A serious post about the flag referendum


Please vote.

Whatever you like to see happen, vote for that.   You will get a form that looks eerily like this, and you are expected to rank one, more or all flags by writing the numbers 1 through 5 in the boxes below, with 1 being your most favoured choice, 2 the next favoured, etc.  Until you run out of flags you like or you have numbered all five.  

I’m not telling what your vote should be.  That’s up to you.  But here are some examples.


This is how John Key might vote.  First, the flag he likes the best.   Then the flag he can live with as a 2nd choice.  And then he stops.   Or he might rank them all.  Black and white fern 3, Red peak 4, Koru 5.

You get the idea.  I hope.

Now, what to do if you want to keep the old flag?   You have a choice of not voting, spoiling the voting paper, ranking them in order of preference even though you will still vote against change, or…?


This is how I will vote.   The Koru has only 2% natural support.  The likelihood that it will float to the top is zero.  But the effect is that none of the other flags are going to get any support, because I won’t rank them.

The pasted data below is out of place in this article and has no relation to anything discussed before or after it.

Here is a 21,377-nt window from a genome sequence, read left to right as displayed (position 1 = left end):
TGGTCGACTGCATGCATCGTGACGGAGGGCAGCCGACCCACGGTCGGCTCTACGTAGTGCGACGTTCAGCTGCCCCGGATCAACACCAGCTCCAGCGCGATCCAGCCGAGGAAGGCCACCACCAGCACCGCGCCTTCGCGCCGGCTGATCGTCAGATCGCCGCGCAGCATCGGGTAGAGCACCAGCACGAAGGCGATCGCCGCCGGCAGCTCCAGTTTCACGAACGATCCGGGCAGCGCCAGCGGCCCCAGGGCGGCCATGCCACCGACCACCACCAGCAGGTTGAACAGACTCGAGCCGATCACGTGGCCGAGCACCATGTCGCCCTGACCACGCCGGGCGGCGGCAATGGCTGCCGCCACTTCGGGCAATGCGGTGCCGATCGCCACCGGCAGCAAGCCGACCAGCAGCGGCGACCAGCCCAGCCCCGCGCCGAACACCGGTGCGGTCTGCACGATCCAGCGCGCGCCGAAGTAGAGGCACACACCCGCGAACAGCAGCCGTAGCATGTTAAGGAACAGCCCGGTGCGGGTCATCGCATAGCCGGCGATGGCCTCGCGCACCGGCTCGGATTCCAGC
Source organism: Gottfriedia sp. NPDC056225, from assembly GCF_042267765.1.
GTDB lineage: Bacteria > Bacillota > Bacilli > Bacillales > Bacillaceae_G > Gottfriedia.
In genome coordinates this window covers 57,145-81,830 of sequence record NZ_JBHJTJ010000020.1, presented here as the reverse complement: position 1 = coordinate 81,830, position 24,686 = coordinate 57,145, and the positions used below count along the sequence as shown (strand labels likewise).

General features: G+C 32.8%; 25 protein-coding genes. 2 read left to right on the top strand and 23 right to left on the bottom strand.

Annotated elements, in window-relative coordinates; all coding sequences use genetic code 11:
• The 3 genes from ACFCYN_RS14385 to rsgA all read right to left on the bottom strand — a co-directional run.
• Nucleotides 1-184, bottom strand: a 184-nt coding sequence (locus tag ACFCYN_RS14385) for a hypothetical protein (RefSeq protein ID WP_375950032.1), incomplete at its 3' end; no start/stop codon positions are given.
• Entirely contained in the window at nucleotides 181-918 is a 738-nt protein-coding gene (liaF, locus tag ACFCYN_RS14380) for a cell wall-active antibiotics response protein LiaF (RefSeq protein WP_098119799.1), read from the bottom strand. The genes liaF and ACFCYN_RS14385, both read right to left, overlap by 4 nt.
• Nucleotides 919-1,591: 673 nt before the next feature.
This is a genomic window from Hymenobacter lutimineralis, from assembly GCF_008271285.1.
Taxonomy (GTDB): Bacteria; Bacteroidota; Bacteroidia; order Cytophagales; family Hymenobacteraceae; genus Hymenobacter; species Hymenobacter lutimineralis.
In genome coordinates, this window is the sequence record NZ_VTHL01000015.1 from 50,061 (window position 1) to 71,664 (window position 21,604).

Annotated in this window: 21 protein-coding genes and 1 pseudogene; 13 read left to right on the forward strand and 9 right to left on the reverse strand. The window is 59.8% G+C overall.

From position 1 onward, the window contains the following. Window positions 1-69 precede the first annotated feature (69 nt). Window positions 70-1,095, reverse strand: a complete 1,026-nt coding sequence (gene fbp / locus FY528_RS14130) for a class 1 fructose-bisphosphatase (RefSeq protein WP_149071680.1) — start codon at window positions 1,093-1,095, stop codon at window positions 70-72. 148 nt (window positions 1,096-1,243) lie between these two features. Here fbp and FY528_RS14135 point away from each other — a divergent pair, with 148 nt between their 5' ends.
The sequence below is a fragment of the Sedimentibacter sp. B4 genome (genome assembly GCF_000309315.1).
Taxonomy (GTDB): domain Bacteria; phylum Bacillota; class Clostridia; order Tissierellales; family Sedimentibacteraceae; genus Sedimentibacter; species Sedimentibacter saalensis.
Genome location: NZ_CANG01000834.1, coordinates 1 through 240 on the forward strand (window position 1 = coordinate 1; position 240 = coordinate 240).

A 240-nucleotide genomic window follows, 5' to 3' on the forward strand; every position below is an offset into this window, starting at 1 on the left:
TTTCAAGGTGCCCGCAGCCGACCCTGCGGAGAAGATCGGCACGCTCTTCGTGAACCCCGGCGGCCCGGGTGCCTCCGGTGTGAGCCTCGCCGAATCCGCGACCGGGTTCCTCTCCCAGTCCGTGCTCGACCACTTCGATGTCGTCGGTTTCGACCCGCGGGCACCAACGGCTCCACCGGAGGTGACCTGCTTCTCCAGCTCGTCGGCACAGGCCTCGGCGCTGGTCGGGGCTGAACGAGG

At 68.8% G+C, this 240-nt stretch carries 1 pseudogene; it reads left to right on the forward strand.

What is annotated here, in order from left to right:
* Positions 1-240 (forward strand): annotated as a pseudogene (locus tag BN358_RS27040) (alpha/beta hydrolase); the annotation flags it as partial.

Whatever support the Koru gets above 2% will be the “protest vote” as not being able to vote “no” in any way in this stage of the process.  It becomes measurable, rather than not voting, or spoiling the ballot.

Although I like to think this blog’s reach is huge, and it is in comparative terms, I have very little influence over the voters as a group.  If that was the case, then I could personally drive every election result.   But, if you are in the “I want to keep the current flag” camp, and you are stuck between deciding to ignore, to spoil, to rank things you don’t like and voting for the least favoured option, at least you now have a set of choices to pick from.

John Key has publicly admitted defeat before we even got started.  There will be no change in 2016.   So all that remains now is to participate in our democracy and vote where your heart takes you.





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As much at home writing editorials as being the subject of them, Cam has won awards, including the Canon Media Award for his work on the Len Brown/Bevan Chuang story.  And when he’s not creating the news, he tends to be in it, with protagonists using the courts, media and social media to deliver financial as well as death threats.

They say that news is something that someone, somewhere, wants kept quiet.   Cam Slater doesn’t do quiet, and as a result he is a polarising, controversial but highly effective journalist that takes no prisoners.

He is fearless in his pursuit of a story.

Love him or loathe him.  But you can’t ignore him.